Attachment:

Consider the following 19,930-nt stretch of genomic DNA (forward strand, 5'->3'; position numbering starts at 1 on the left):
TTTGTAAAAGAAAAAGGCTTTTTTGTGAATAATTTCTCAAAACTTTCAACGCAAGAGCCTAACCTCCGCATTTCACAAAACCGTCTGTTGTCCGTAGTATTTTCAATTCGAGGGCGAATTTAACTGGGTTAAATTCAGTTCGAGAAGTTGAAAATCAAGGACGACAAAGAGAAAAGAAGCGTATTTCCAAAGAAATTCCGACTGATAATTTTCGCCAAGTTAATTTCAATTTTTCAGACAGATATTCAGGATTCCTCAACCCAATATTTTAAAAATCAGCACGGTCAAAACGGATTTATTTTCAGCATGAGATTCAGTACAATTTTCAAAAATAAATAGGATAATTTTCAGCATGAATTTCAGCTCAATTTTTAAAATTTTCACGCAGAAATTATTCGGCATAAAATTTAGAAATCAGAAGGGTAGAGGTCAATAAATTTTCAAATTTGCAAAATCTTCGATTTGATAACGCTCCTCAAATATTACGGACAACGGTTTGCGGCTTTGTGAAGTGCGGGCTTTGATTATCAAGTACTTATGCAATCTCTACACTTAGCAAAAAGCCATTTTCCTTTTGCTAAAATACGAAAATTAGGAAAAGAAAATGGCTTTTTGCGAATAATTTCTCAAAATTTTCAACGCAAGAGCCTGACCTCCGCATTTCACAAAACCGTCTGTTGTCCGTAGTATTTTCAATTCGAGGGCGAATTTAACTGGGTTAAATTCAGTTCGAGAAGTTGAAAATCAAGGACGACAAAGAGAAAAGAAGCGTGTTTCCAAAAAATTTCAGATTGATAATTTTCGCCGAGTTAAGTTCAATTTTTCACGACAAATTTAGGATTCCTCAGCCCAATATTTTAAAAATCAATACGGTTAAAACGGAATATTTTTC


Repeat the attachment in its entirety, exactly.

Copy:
Consider the following 19,930-nt stretch of genomic DNA (forward strand, 5'->3'; position numbering starts at 1 on the left):
TTTGTAAAAGAAAAAGGCTTTTTTGTGAATAATTTCTCAAAACTTTCAACGCAAGAGCCTAACCTCCGCATTTCACAAAACCGTCTGTTGTCCGTAGTATTTTCAATTCGAGGGCGAATTTAACTGGGTTAAATTCAGTTCGAGAAGTTGAAAATCAAGGACGACAAAGAGAAAAGAAGCGTATTTCCAAAGAAATTCCGACTGATAATTTTCGCCAAGTTAATTTCAATTTTTCAGACAGATATTCAGGATTCCTCAACCCAATATTTTAAAAATCAGCACGGTCAAAACGGATTTATTTTCAGCATGAGATTCAGTACAATTTTCAAAAATAAATAGGATAATTTTCAGCATGAATTTCAGCTCAATTTTTAAAATTTTCACGCAGAAATTATTCGGCATAAAATTTAGAAATCAGAAGGGTAGAGGTCAATAAATTTTCAAATTTGCAAAATCTTCGATTTGATAACGCTCCTCAAATATTACGGACAACGGTTTGCGGCTTTGTGAAGTGCGGGCTTTGATTATCAAGTACTTATGCAATCTCTACACTTAGCAAAAAGCCATTTTCCTTTTGCTAAAATACGAAAATTAGGAAAAGAAAATGGCTTTTTGCGAATAATTTCTCAAAATTTTCAACGCAAGAGCCTGACCTCCGCATTTCACAAAACCGTCTGTTGTCCGTAGTATTTTCAATTCGAGGGCGAATTTAACTGGGTTAAATTCAGTTCGAGAAGTTGAAAATCAAGGACGACAAAGAGAAAAGAAGCGTGTTTCCAAAAAATTTCAGATTGATAATTTTCGCCGAGTTAAGTTCAATTTTTCACGACAAATTTAGGATTCCTCAGCCCAATATTTTAAAAATCAATACGGTTAAAACGGAATATTTTTC